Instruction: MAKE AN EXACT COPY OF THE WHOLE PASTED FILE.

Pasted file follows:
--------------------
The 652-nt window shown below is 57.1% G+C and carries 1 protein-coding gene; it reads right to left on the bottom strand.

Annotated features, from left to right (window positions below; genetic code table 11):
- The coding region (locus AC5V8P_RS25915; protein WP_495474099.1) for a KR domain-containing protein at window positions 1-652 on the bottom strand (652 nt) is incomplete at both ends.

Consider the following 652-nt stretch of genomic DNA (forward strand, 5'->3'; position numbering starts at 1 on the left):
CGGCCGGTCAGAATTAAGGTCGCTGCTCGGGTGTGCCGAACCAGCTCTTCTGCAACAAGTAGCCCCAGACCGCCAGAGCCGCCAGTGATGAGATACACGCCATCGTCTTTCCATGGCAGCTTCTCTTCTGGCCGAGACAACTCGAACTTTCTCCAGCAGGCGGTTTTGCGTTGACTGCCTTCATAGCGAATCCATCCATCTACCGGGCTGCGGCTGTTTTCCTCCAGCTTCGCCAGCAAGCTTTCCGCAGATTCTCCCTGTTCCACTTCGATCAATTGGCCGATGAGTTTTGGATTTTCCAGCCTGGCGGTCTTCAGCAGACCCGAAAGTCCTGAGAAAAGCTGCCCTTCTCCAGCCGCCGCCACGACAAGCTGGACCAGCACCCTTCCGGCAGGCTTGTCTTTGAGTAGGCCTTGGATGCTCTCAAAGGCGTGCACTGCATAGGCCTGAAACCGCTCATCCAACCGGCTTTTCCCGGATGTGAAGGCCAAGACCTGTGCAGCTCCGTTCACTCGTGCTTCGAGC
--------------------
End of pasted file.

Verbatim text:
The 652-nt window shown below is 57.1% G+C and carries 1 protein-coding gene; it reads right to left on the bottom strand.

Annotated features, from left to right (window positions below; genetic code table 11):
- The coding region (locus AC5V8P_RS25915; protein WP_495474099.1) for a KR domain-containing protein at window positions 1-652 on the bottom strand (652 nt) is incomplete at both ends.

Consider the following 652-nt stretch of genomic DNA (forward strand, 5'->3'; position numbering starts at 1 on the left):
CGGCCGGTCAGAATTAAGGTCGCTGCTCGGGTGTGCCGAACCAGCTCTTCTGCAACAAGTAGCCCCAGACCGCCAGAGCCGCCAGTGATGAGATACACGCCATCGTCTTTCCATGGCAGCTTCTCTTCTGGCCGAGACAACTCGAACTTTCTCCAGCAGGCGGTTTTGCGTTGACTGCCTTCATAGCGAATCCATCCATCTACCGGGCTGCGGCTGTTTTCCTCCAGCTTCGCCAGCAAGCTTTCCGCAGATTCTCCCTGTTCCACTTCGATCAATTGGCCGATGAGTTTTGGATTTTCCAGCCTGGCGGTCTTCAGCAGACCCGAAAGTCCTGAGAAAAGCTGCCCTTCTCCAGCCGCCGCCACGACAAGCTGGACCAGCACCCTTCCGGCAGGCTTGTCTTTGAGTAGGCCTTGGATGCTCTCAAAGGCGTGCACTGCATAGGCCTGAAACCGCTCATCCAACCGGCTTTTCCCGGATGTGAAGGCCAAGACCTGTGCAGCTCCGTTCACTCGTGCTTCGAGC